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Family Law Basics: the temporary injunction
Family Law Basics: the temporary injunction

Once you have filed a divorce or parental responsibilities case, or once you have been served with a Petition in this type of case, you should carefully review the Automatic Temporary Injunction that will apply to you for the duration of the case.

The injunctions for parental responsibilities and divorce cases are similar, but the divorce injunction includes additional clauses.

Both injunctions prohibit the parties from “molesting or disturbing the peace” of the other.  This isn’t a restraining order, but it does require that neither party harass each other during the course of the proceedings.

Both injunctions also prevent either party from taking their joint children out of the state of Colorado without an agreement or an order of the Court.

Both injunctions prohibit canceling any health insurance for the children or allowing it to lapse during the proceeding.  The divorce injunction extends this provision to car insurance and health insurance for the parties.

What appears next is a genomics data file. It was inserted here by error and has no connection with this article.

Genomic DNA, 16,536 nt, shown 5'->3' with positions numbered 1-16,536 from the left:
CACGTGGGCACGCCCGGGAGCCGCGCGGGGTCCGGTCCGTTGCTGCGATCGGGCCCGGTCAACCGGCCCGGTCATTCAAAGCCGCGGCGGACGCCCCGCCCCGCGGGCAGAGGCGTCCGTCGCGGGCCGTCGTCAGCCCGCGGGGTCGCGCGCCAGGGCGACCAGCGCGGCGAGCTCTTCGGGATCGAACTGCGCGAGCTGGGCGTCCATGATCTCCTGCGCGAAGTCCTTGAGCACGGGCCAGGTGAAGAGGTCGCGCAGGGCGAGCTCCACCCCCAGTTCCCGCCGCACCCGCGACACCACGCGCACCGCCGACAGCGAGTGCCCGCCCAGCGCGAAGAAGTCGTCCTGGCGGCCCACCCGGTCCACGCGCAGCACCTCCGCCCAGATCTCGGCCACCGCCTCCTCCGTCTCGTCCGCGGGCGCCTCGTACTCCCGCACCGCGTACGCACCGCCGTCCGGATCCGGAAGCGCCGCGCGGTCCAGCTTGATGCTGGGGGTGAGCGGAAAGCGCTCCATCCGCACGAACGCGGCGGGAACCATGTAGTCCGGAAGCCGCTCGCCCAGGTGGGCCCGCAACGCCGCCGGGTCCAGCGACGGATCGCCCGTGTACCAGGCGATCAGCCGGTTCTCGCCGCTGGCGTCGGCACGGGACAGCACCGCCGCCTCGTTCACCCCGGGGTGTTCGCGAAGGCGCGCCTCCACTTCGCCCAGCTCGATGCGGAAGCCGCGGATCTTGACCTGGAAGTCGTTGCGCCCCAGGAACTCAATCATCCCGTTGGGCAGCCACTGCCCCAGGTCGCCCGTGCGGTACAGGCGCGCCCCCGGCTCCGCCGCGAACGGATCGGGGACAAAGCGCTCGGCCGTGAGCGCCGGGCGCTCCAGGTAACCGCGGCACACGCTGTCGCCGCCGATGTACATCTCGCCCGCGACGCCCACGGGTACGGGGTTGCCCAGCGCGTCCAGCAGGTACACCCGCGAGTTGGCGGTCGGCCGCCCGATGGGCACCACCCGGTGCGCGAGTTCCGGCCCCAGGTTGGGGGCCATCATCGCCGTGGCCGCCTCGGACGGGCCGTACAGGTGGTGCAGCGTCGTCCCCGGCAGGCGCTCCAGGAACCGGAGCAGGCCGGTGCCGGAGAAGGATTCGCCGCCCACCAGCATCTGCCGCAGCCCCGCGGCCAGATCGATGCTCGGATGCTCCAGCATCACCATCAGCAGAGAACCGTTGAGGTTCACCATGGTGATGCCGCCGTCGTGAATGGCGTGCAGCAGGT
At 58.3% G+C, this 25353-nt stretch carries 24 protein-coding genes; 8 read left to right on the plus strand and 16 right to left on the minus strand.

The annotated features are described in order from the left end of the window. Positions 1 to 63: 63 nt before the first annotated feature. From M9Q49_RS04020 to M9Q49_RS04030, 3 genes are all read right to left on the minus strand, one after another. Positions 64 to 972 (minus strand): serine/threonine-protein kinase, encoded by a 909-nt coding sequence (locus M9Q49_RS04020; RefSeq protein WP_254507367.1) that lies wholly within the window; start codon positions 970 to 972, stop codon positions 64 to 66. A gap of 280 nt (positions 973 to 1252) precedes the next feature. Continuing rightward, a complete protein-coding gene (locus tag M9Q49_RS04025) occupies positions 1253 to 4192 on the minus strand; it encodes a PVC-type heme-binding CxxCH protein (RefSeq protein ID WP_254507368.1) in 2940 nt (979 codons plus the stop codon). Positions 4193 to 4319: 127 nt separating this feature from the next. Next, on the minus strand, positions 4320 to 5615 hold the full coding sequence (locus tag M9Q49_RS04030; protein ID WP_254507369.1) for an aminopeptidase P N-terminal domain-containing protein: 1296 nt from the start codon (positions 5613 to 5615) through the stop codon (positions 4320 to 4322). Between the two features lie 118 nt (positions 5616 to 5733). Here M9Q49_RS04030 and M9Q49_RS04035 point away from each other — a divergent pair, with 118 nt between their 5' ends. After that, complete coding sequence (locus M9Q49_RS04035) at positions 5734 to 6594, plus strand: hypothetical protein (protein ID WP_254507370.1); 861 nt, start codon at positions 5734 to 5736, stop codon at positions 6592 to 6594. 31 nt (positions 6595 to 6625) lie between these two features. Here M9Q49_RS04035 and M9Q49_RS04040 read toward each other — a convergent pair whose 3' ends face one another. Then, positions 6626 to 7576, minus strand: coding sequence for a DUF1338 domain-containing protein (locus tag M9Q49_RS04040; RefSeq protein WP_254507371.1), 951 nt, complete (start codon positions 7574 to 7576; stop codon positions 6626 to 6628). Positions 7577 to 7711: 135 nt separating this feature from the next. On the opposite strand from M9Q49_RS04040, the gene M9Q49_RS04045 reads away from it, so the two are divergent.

The divorce injunction also prevents either party from disposing of any marital property except in “the usual course of business or for the necessities of life” without both parties’ consent or a court order.

The upshot of all this is that you need to act carefully and prudently while your divorce or parental responsibility case is ongoing.  Don’t make any major changes or major decisions until you’ve spoken to your lawyer or requested agreement from your ex.  The Court takes the temporary injunction very seriously, and violating it can have consequences in the resolution of your case.  The injunction also acts as a guide for your behavior with your ex – you can hurt the trusting relationship you need to develop as a co-parent, and that can have long-term consequences for your children.

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